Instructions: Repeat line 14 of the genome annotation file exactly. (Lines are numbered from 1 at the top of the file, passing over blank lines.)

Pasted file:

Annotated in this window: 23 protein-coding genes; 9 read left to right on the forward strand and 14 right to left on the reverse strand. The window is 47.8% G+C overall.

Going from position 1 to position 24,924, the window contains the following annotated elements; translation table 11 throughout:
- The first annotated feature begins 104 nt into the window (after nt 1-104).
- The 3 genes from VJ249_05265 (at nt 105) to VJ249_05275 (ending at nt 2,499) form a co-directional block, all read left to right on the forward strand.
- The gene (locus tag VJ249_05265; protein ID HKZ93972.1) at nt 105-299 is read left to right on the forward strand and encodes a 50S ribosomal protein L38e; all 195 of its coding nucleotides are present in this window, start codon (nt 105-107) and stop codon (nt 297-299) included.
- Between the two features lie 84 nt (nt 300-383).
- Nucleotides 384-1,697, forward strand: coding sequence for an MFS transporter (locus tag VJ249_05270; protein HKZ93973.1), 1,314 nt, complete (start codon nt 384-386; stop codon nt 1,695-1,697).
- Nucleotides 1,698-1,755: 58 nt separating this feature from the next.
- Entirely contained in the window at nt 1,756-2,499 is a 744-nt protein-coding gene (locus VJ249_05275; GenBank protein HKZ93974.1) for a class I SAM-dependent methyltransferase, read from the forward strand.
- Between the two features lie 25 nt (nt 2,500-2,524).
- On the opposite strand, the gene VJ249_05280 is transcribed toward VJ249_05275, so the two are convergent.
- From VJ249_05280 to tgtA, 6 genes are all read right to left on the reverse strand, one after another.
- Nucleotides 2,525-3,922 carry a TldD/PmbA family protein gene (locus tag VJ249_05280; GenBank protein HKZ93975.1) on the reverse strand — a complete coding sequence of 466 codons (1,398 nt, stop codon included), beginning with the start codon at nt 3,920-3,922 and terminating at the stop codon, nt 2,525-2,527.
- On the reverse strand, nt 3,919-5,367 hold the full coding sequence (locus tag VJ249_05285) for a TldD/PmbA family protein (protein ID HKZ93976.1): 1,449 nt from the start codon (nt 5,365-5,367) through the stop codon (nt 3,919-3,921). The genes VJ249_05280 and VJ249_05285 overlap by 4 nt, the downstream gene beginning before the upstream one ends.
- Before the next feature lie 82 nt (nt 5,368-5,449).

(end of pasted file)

- On the reverse strand, nt 3,919-5,367 hold the full coding sequence (locus tag VJ249_05285) for a TldD/PmbA family protein (protein ID HKZ93976.1): 1,449 nt from the start codon (nt 5,365-5,367) through the stop codon (nt 3,919-3,921). The genes VJ249_05280 and VJ249_05285 overlap by 4 nt, the downstream gene beginning before the upstream one ends.